Cassandra* sits in my office looking down at her fidgeting hands. Before she even opens her mouth, I know what we’re going to spend our session talking about: how on earth is she going to survive the holiday season with her family? I’ve been seeing Cassandra for awhile now and am beginning to dread every holiday just as much as she does knowing the amount of stress it’s going to cause her.
Given the time of year, I’ve been checking in with a number of people about how they’re feeling about the holidays—seeing their families, visiting with in-laws, etc. For some, doing the rounds for Christmas or Hanukkah isn’t something that garners much emotional attention. But others are consumed by feelings of anticipatory stress, dread, or depression after each visit. As such, I can’t help but wonder: why are family gatherings so stressful for some of us?
1. We Snap Back Into Old Roles
From my perspective, every member of a family plays a particular role in the family play. There might be a “hero child,” a.k.a. the responsible, high-achieving child who carries the pride of the family. There might be a “rescuer”—the one who takes care of others’ needs and emotions. Other common roles include the lost child, the mediator, the scapegoat, and more. Every single role has pros and cons. The hero child, for example, might frequently have their ego stroked by certain members of the family, yet may be riddled with anxieties relating to perfectionism. On the contrary, the lost child might benefit from not ever being in the spotlight and therefore being able to “get away with” more than other children, yet internally feels a sense of neglect and abandonment.
If you’ve been in therapy or are generally self-aware (or both), chances are you’ve given a lot of thought to the role you played in your family. And chances are that through your self-discovery, you realized that you were more than the label that was bestowed upon you. For example, maybe as the Mediator of the family you learned to set boundaries for yourself so you weren’t continually stuck in the middle. Or as the Family Clown, perhaps you allowed yourself to get more in touch with your deeper emotions rather than trying to maintain the peace all the time.
Family gatherings, then, pose a dilemma: we’re forced back into old roles that we’ve spent months, years, or even decades trying to unlearn. What’s more is that our family members have an image of us in their heads that inform how they relate to us. Thus, when they talk to our “old self,” we might not like it—and they might not like that we aren’t sticking to the script either.
2. We feel a sense of loss and/or shame.
Western society is quite fixated on the idea of the “perfect family.” We’ve learned that our family is “supposed to” be supportive, loving, kind-hearted, close-knit, happy, and more. We may have also learned that our siblings are “supposed to” be our best friends, confidants, and partners in crime. As a result, people who don’t have these types of relationships in their families can feel a great sense of loss and shame. Why doesn’t my family look like this? Why aren’t we close in this way? What does it say about me if I don’t even want to have a relationship with my family? When people ask themselves these questions, they can feel overwhelmed with a feeling of sadness and grief over what they wish they had. Family gatherings, then, are painful reminders of “what could have been.”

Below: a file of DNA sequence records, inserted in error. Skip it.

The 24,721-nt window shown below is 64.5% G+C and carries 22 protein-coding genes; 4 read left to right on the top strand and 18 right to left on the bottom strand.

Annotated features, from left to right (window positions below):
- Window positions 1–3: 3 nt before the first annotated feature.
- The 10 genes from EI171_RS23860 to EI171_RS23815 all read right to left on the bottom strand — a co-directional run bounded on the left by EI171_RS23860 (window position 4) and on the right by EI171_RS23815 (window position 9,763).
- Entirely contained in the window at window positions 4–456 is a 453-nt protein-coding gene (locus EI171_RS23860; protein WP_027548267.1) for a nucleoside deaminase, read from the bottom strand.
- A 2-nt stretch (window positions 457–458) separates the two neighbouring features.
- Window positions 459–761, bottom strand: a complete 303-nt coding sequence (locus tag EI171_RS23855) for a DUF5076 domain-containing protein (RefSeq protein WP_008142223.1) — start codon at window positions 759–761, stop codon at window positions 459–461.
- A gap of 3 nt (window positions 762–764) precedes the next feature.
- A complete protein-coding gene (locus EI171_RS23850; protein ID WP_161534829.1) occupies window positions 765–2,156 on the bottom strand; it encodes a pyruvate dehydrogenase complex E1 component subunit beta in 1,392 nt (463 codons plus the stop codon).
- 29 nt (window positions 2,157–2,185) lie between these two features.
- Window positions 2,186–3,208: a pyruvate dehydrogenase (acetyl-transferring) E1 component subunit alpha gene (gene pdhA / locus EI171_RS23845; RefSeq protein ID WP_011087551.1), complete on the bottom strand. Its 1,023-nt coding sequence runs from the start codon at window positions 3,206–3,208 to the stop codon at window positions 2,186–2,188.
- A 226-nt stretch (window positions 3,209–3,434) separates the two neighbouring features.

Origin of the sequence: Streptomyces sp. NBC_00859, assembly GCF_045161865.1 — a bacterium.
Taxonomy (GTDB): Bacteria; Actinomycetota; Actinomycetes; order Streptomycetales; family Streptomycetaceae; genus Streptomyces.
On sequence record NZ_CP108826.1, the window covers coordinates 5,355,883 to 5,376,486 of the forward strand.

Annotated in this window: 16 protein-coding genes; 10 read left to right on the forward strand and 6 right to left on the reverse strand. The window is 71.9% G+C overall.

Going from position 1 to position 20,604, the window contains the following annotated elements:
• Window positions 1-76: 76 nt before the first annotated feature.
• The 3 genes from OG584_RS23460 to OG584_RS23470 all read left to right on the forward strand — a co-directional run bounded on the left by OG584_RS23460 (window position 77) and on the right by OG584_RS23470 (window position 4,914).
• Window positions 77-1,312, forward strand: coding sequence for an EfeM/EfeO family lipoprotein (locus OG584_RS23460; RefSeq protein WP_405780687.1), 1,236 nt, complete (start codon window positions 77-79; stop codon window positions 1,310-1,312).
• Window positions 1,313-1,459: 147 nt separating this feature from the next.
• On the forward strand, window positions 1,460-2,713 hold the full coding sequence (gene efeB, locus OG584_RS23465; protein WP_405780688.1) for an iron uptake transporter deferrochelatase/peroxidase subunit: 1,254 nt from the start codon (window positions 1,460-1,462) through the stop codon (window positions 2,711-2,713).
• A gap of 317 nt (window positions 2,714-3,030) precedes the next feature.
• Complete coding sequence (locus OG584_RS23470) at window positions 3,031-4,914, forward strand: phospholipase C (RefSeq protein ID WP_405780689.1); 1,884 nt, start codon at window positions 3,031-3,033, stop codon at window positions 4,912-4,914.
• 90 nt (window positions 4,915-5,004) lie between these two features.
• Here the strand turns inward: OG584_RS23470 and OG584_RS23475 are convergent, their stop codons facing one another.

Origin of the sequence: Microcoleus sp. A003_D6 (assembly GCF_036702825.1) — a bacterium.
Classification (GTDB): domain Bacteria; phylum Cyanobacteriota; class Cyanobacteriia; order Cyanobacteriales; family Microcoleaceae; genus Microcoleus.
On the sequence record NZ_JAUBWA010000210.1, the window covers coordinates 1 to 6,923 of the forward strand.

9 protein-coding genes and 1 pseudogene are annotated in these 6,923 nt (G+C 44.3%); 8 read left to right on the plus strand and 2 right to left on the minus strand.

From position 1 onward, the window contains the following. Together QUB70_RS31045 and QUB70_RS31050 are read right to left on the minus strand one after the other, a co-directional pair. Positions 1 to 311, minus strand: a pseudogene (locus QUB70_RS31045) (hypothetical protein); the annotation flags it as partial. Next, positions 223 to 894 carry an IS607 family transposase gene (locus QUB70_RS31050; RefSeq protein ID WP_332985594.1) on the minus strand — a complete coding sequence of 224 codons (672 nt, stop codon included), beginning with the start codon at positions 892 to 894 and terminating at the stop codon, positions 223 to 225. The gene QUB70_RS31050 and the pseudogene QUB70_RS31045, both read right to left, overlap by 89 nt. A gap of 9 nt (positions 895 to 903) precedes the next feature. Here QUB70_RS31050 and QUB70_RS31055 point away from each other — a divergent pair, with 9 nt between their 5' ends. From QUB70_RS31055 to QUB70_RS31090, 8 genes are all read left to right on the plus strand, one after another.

3. We are less tolerant.
If you and your family members all grew up in the same household, you sort of had to get along. And if you didn’t, it’s likely that a parent was there to put you in your place. Adulthood is different. It’s no longer your caregiver’s job to tell you when you’re being unreasonable. Plus, adulthood is just way more tiring; you’ve had a long work week, your patience has dwindled, and you’ve become much more selective of how you want to spend your time. So when you see your family members, those little habits that once mildly irritated you seem downright intolerable since (a) there’s no one to tell them to knock it off, (b) you’re just generally not in the mood to deal with their nonsense, and (c) you’ve become an autonomous individual who has formulated an opinion about their behaviours, unlike the naive child you once were.
So what the heck do we do about it?
I think it’s important to make a conscious decision about how you want to proceed in your family. Rather than acting like a helpless victim who has no control, make a choice. Do you want to work on the relationships? Do you want to simply lower your expectations and accept reality? Or do you want to start saying no to family functions altogether? Remember that every choice has different consequences, but it’s about which ones you’re willing to personally live with.
Finally, you can practice self-care around this. If you have a significant other, it can be really helpful to lean on them for support during family functions to help you cope. Find moments to slip away just the two of you so you can get a break. If you don’t have a significant other, consider bringing a close friend to functions if possible so they can help ground you throughout the day. If neither of these are an option, create a plan for how you’re going to take care of yourself after family events. Seeing a group of close friends after family functions can be extremely valuable as it can remind you that “hey, I might not feel loved or supported in my family, but I feel that way with my friends,” and that’s amazing.
*names have been changed to protect anonymity